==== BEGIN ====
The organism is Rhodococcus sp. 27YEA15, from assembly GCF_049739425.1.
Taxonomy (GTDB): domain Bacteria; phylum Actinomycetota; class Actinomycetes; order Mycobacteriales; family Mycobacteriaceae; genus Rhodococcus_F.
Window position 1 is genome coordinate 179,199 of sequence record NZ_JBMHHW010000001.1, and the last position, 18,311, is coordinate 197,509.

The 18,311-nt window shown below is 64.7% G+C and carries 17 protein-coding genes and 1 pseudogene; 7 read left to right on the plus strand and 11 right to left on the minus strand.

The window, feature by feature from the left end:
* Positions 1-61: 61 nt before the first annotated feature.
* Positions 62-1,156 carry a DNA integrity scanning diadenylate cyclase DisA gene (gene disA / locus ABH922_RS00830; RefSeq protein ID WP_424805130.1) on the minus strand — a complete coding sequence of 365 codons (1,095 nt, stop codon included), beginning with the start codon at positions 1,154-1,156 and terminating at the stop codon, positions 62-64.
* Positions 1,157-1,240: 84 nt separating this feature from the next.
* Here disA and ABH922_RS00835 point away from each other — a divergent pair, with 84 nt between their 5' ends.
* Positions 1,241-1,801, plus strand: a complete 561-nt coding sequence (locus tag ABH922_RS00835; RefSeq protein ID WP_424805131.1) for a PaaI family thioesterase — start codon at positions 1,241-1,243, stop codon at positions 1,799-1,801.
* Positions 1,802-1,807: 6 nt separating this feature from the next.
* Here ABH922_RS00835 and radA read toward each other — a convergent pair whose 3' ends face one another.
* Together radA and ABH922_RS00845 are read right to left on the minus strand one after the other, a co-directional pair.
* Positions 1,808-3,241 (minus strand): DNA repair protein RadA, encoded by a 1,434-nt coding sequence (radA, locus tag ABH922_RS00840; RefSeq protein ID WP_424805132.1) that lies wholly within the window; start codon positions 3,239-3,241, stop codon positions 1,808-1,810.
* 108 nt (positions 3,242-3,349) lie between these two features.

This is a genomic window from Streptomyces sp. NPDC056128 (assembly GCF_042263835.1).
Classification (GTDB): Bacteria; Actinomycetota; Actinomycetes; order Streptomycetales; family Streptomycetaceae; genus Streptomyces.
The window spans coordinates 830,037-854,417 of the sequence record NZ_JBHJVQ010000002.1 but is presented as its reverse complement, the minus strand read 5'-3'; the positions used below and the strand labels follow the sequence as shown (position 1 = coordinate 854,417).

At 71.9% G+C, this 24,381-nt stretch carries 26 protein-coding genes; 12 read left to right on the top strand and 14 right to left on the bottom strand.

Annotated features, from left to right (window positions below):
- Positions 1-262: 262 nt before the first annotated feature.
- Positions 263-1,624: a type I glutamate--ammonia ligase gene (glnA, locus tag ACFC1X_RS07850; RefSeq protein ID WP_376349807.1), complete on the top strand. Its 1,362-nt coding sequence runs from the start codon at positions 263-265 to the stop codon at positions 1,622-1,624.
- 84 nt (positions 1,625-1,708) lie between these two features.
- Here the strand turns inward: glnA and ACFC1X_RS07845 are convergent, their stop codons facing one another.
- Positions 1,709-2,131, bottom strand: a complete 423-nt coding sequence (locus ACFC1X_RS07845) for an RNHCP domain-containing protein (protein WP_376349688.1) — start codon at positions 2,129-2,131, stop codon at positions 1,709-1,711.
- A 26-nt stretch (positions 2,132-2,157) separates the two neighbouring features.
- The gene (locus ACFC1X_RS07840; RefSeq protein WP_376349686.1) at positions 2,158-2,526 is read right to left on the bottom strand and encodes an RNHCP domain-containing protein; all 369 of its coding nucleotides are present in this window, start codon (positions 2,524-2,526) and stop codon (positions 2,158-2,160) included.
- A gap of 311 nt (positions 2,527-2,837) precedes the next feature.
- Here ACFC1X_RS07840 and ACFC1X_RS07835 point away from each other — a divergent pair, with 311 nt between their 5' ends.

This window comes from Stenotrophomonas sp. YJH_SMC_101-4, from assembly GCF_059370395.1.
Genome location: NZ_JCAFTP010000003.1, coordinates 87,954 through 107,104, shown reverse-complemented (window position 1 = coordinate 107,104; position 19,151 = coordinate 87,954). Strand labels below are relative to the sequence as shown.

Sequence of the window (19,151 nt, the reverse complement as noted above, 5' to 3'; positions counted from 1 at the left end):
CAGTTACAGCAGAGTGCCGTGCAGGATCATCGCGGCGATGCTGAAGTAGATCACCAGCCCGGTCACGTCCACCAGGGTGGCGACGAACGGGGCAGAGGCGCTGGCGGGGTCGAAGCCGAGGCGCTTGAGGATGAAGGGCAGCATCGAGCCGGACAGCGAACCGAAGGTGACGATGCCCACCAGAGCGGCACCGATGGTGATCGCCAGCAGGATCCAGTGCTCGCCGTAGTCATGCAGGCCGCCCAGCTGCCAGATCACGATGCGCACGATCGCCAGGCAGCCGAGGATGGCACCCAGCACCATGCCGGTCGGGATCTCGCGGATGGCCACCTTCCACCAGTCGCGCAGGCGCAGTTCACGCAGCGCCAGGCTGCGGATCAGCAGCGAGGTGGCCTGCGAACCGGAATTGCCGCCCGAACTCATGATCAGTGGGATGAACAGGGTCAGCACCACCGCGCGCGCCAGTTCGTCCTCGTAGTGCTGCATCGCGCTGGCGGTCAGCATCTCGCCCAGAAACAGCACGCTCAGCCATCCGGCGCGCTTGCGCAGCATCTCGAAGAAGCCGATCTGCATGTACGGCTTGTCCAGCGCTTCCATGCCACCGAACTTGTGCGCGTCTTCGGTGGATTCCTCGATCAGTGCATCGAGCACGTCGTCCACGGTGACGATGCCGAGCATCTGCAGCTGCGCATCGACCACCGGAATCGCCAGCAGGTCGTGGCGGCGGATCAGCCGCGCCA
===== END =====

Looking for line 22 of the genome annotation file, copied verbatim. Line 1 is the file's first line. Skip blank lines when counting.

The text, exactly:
- Positions 263-1,624: a type I glutamate--ammonia ligase gene (glnA, locus tag ACFC1X_RS07850; RefSeq protein ID WP_376349807.1), complete on the top strand. Its 1,362-nt coding sequence runs from the start codon at positions 263-265 to the stop codon at positions 1,622-1,624.